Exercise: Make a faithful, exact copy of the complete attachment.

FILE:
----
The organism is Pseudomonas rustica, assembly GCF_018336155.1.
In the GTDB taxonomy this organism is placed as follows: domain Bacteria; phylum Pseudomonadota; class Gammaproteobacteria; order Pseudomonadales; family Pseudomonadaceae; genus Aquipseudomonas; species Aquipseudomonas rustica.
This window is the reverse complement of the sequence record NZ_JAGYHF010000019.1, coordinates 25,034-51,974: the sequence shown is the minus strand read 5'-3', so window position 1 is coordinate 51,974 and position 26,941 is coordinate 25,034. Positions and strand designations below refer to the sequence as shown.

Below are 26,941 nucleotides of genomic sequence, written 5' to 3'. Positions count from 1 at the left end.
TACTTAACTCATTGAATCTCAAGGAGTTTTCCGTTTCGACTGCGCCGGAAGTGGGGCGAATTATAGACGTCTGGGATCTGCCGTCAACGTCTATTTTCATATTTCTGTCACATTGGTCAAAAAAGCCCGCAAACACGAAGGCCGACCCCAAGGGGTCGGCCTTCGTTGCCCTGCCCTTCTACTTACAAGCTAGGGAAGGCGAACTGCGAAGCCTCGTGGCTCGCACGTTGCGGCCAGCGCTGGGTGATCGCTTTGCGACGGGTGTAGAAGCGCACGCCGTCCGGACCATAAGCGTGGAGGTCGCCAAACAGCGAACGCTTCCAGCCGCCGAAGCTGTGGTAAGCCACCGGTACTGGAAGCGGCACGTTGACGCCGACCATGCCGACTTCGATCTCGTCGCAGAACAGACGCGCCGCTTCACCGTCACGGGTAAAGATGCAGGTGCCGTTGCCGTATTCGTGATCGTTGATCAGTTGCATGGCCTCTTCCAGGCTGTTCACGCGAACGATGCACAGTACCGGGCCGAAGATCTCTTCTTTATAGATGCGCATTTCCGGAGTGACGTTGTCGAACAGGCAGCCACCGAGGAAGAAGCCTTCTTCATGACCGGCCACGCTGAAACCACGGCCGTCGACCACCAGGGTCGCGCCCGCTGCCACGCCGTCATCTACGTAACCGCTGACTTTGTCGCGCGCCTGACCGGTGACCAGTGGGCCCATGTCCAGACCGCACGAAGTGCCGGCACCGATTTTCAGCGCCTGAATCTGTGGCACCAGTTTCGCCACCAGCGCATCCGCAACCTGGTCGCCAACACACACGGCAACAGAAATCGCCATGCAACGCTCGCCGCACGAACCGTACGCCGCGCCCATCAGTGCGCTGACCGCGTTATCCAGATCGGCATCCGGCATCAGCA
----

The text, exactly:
The organism is Pseudomonas rustica, assembly GCF_018336155.1.
In the GTDB taxonomy this organism is placed as follows: domain Bacteria; phylum Pseudomonadota; class Gammaproteobacteria; order Pseudomonadales; family Pseudomonadaceae; genus Aquipseudomonas; species Aquipseudomonas rustica.
This window is the reverse complement of the sequence record NZ_JAGYHF010000019.1, coordinates 25,034-51,974: the sequence shown is the minus strand read 5'-3', so window position 1 is coordinate 51,974 and position 26,941 is coordinate 25,034. Positions and strand designations below refer to the sequence as shown.

Below are 26,941 nucleotides of genomic sequence, written 5' to 3'. Positions count from 1 at the left end.
TACTTAACTCATTGAATCTCAAGGAGTTTTCCGTTTCGACTGCGCCGGAAGTGGGGCGAATTATAGACGTCTGGGATCTGCCGTCAACGTCTATTTTCATATTTCTGTCACATTGGTCAAAAAAGCCCGCAAACACGAAGGCCGACCCCAAGGGGTCGGCCTTCGTTGCCCTGCCCTTCTACTTACAAGCTAGGGAAGGCGAACTGCGAAGCCTCGTGGCTCGCACGTTGCGGCCAGCGCTGGGTGATCGCTTTGCGACGGGTGTAGAAGCGCACGCCGTCCGGACCATAAGCGTGGAGGTCGCCAAACAGCGAACGCTTCCAGCCGCCGAAGCTGTGGTAAGCCACCGGTACTGGAAGCGGCACGTTGACGCCGACCATGCCGACTTCGATCTCGTCGCAGAACAGACGCGCCGCTTCACCGTCACGGGTAAAGATGCAGGTGCCGTTGCCGTATTCGTGATCGTTGATCAGTTGCATGGCCTCTTCCAGGCTGTTCACGCGAACGATGCACAGTACCGGGCCGAAGATCTCTTCTTTATAGATGCGCATTTCCGGAGTGACGTTGTCGAACAGGCAGCCACCGAGGAAGAAGCCTTCTTCATGACCGGCCACGCTGAAACCACGGCCGTCGACCACCAGGGTCGCGCCCGCTGCCACGCCGTCATCTACGTAACCGCTGACTTTGTCGCGCGCCTGACCGGTGACCAGTGGGCCCATGTCCAGACCGCACGAAGTGCCGGCACCGATTTTCAGCGCCTGAATCTGTGGCACCAGTTTCGCCACCAGCGCATCCGCAACCTGGTCGCCAACACACACGGCAACAGAAATCGCCATGCAACGCTCGCCGCACGAACCGTACGCCGCGCCCATCAGTGCGCTGACCGCGTTATCCAGATCGGCATCCGGCATCAGCA